energize our hearts to experience freedom from the past and anticipation for the future
breathe desperately-needed and longed for HOPE to the deepest parts of these two souls and bodies, uniting them again and again in ways previously unknown
Today, on our anniversary, we headed on a hike through a windy, periodically smooth, sometimes unmarked, gloriously scenic, often rocky, difficult-to-navigate in spots, kind of scary, breath-taking trail in Allamuchy Mountain State Park. Our favorite part of all was two swans (did you know they mate for life?) with their babies!
We talked about our favorite memories of this marriage we’ve shared. Two things we noticed: most of them were hiking of some kind and lots of them were when something didn’t go quite as we planned (like the time we ended up in some woods filled with mosquitoes and we had to sprint from one end to the other, laughing and swatting as we went).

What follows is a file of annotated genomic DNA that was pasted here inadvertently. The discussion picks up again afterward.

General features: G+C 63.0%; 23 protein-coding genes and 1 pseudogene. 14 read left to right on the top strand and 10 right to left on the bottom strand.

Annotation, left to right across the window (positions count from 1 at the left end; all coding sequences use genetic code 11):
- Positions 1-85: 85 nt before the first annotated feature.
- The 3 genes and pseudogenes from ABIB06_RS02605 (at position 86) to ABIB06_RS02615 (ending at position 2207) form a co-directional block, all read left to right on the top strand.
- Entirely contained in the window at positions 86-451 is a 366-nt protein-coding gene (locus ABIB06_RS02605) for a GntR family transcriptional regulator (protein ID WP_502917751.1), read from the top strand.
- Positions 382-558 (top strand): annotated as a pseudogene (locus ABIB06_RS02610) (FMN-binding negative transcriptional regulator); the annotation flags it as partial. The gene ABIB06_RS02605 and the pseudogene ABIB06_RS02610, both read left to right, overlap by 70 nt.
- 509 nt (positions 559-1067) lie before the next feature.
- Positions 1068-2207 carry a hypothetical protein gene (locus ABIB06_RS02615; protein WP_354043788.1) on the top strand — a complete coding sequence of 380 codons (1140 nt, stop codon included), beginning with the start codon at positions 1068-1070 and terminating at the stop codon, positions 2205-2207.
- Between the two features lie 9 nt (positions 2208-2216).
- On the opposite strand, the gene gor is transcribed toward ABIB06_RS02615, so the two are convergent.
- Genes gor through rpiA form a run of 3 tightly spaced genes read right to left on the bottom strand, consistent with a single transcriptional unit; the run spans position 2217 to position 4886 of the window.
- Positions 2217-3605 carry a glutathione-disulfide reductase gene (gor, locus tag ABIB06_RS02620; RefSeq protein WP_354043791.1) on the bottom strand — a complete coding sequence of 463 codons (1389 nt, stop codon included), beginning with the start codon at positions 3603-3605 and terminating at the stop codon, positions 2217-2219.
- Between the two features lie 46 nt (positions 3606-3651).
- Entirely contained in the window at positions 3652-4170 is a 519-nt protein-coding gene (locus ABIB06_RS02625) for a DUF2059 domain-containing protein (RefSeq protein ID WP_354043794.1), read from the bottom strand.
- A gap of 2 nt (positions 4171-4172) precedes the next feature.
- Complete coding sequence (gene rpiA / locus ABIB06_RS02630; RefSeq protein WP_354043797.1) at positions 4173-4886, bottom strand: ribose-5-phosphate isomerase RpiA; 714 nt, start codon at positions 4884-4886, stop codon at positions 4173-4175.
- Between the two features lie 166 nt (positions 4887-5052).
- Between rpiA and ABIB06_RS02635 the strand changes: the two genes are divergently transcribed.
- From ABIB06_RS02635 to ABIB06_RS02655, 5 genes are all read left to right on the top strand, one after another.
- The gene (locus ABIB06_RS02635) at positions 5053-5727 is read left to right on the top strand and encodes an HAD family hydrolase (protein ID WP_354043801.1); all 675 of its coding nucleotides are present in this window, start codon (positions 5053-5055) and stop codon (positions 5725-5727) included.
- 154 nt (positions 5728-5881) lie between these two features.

Marriage is like hiking. It’s windy. It’s periodically smooth-sailing. It’s unmarked in places. It’s gloriously scenic. It’s difficult to navigate in spots. It can be scary. It definitely takes our breath away at times. We need hope every single day. We need all that these three simple, yet profound words speak to. Today, this best gift of my husband, “WE’RE STILL LEARNING,” wash over my soul afresh, hope and life breathed anew.
“She was an adventurer at heart. But oh how she loved drinking this tea in this mug in this chair. Oh how she loved to be home.” (Google Images)
When you hurriedly trekked up the sidewalk with your then 10-year-old in a whirlwind house-hunting trip in August of 2002 and opened the door at 23 Cedar Hollow Drive, DID YOU KNOW?
Did you know…
the neighbor boy that walked through the door the day you moved in would become one of your son’s life-long friends and your son would share the weight of pall-bearer at his dad’s funeral eight years later?